Ore said...

I would have loved to have done a review, but there were a lot of monologues and I can't remember all their names and match them with the titles I see in the programme. So, if I tried a review, I would probably mix up some of the monologues.

The narration was pretty brief and most of the colouring was left to the monologues, so that was not too bad. However his voice was so deep and sharply in contrast with the women's, that it cast a masculine air over the evening.

Loomnie said...

Thanks for the post. I plan to see the presentation next week. I share your feelings about revisionist tendencies that assume a glorious genderless Yoruba past. Hope to report what I see next week.

everchange said...

I meant what you've done already - I'm glad you wrote about it in short.

Ore said...

LOL! Okay, I thought you meant a blow-by-blow.

Oluwatoyin Ajao-Dawodu said...

Dear Ore,

I agree completely with your review of Vagina Monologues. The V-monologues title itself suggests “we have to be careful, this is Nigeria”. So, what if this is Nigeria? It’s good to always hit the nail on the head!!!

I wonder really, why the male drummers? When we have a lot of skilful and talented female drummers in Nigeria that they could hire for the play. My own thought of the male narrator was that they wanted the audience to see that the men too identified with these issues.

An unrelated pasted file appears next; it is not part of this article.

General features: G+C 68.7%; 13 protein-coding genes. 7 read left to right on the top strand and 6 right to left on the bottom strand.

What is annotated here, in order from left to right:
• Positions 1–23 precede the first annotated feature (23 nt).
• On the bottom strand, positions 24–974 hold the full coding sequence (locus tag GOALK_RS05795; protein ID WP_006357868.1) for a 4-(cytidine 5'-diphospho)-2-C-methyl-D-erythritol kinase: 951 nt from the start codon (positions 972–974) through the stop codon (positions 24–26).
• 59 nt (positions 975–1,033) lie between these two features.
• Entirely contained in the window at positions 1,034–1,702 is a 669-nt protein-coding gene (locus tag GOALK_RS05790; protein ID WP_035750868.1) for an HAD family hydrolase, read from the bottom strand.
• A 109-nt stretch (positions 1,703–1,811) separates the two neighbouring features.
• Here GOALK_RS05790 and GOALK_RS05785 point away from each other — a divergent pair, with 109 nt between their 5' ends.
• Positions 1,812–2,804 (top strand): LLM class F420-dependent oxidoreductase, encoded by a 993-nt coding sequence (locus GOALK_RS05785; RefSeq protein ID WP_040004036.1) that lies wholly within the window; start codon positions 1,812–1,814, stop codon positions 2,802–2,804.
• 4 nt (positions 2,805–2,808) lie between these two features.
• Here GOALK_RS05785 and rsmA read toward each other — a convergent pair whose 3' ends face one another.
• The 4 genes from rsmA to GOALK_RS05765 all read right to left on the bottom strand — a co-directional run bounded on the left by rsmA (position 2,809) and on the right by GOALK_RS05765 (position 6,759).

Tunde’s “re-vulva”which I believed she wrote herself was good though I didn’t get the message it wished to pass across very well but this sentence stuck with me “my re-vulva – the instrument of mass destruction”. This is repeating the stereotypical message in the eyes of Nigerians. I have heard that so many times before and I think it’s not nice when women are to blame for some men’s lack of fidelity and decency. A man seating at my back that night even said “yes o” when Tunde said those words.
My re-vulva doesn’t mass destruct but it’s sure powerful. That’s it.

And the cast, Omonor was a terrific performer!!! Bimbo was da bomb, Kemi has got a sonorous voice, Kate interpreted her role well. The 8 of them together made a good team.

dat one okrika girl...xyz said...

thanks for the review/post. i've stumbled upon a couple of other blogs that discussed the vagina-monologues...all these good reviews makes a person want to jump on the next plane to lagos to go see it.